Ukraine issued an arrest warrant yesterday for ousted president Viktor Yanukovych over the "mass murder" of protesters and appealed for $35 billion in Western aid to pull the crisis-hit country from the brink of economic collapse.
The dramatic announcements by the ex-Soviet nation's new Western-leaning team -- approved by parliament over a chaotic weekend that saw the pro-Russian leader go into hiding -- came as a top EU envoy arrived in Kiev to buttress its sudden tilt away from Moscow.
Three months of unceasing protests over Yanukovych's shock decision to spurn an historic pact with the European Union in favour of closer ties with its old masters in the Kremlin culminated in days of carnage last week in Kiev that claimed almost 100 lives.
Ukraine's new interim head of the federal police said he held Yanukovych and his team of feared security insiders directly responsible for the deaths.
Meanwhile, Russian Prime Minister Dmitry Medvedev yesterday questioned the legitimacy of Ukraine's new leadership and said that Western countries which accept it are mistaken, in his first reaction to the transfer of power in Kiev.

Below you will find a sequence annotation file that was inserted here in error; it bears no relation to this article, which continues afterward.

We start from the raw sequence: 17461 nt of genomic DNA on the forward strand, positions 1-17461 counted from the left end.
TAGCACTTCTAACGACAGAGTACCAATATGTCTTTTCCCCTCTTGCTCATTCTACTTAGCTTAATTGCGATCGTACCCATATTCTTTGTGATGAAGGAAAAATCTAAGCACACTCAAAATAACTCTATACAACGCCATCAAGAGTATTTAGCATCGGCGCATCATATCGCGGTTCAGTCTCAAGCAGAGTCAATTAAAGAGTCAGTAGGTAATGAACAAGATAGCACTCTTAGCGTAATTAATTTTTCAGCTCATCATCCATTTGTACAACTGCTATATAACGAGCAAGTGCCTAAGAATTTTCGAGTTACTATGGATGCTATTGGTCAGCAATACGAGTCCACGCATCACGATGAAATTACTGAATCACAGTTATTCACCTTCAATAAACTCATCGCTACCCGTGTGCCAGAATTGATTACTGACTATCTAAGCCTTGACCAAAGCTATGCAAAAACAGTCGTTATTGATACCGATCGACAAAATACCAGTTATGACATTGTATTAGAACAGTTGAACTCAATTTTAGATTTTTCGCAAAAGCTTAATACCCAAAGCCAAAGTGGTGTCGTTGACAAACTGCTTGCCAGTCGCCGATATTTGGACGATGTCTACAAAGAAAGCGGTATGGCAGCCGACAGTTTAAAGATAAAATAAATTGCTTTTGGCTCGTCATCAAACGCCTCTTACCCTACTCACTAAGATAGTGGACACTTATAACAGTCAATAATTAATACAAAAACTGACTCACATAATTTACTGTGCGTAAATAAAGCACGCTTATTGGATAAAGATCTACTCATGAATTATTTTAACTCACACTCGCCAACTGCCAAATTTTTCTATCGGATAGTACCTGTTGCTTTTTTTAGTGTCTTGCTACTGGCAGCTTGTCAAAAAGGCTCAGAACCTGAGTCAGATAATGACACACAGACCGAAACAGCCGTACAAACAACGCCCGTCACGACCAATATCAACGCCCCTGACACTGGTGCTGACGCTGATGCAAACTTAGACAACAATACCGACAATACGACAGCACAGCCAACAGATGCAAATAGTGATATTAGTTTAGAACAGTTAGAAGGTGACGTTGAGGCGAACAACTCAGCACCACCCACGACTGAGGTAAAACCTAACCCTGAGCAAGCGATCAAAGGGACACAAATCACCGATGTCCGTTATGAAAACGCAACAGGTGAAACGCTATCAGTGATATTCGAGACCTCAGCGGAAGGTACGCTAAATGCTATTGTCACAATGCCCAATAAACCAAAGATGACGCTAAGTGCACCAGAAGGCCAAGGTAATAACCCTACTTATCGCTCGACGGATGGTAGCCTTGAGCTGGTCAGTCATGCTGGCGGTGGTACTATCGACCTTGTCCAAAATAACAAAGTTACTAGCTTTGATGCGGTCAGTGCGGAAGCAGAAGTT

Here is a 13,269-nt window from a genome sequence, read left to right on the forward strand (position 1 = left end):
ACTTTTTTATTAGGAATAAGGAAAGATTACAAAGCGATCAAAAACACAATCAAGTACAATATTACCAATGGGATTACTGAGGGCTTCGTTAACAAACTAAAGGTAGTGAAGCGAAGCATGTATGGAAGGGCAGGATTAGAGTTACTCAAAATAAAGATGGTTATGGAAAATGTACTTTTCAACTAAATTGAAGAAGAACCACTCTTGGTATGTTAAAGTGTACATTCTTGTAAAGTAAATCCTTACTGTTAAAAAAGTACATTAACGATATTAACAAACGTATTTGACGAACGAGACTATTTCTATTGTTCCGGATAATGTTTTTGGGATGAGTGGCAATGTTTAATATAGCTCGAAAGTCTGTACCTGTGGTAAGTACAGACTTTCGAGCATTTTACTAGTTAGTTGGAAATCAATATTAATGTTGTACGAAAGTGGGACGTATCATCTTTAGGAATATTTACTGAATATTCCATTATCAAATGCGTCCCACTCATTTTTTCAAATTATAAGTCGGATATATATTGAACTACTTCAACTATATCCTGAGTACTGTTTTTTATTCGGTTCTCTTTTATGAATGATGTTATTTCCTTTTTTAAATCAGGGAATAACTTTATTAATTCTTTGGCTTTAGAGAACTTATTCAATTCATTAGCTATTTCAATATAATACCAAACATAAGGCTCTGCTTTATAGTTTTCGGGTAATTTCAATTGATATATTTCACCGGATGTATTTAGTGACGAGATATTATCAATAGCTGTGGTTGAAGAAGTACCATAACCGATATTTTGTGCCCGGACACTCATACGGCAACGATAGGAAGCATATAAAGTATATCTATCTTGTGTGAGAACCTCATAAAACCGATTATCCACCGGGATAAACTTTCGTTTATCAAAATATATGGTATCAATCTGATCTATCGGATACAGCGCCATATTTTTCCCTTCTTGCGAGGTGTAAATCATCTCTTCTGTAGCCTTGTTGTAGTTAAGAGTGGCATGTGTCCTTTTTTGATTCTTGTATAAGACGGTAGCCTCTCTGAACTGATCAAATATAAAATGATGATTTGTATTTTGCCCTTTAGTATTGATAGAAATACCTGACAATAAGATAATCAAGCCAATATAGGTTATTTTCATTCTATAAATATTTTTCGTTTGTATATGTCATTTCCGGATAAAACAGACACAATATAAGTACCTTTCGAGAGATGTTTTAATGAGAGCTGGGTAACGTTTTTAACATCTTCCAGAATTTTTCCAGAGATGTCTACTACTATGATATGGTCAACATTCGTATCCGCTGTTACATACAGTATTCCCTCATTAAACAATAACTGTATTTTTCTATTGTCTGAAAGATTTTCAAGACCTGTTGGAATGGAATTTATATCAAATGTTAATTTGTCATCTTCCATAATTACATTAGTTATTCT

Medvedev said that Russia was unable to accept the new authorities in Kiev as a partner for talks and could not negotiate with rebels "carrying Kalashnikovs".
"Strictly speaking, there is no one for us to communicate with there today. The legitimacy of a whole number of organs of power that function there raises great doubts," he was quoted as saying by Russian news agencies.
"Some of our foreign, Western partners think otherwise... this is some kind of aberration of perception when people call legitimate what is essentially the result of an armed mutiny," Medvedev said.
On the other hand, US National Security Adviser Susan Rice said Sunday that Russia, Europe and the United States all have an interest in keeping crisis-hit Ukraine from breaking apart.
A new era dawned in the ex-Soviet state when parliament appointed a pro-Western interim leader after impeaching a defiant president Viktor Yanukovych.
"It's not in the interests of Ukraine or of Russia or of Europe or of the United States to see the country split," Rice told NBC's "Meet the Press" talk show. "It's in nobody's interest to see violence return and the situation escalate."
She warned that it would be a "grave mistake" for Ukraine's old master Russia to send in forces to restore the kind of government it would like to see in Kiev.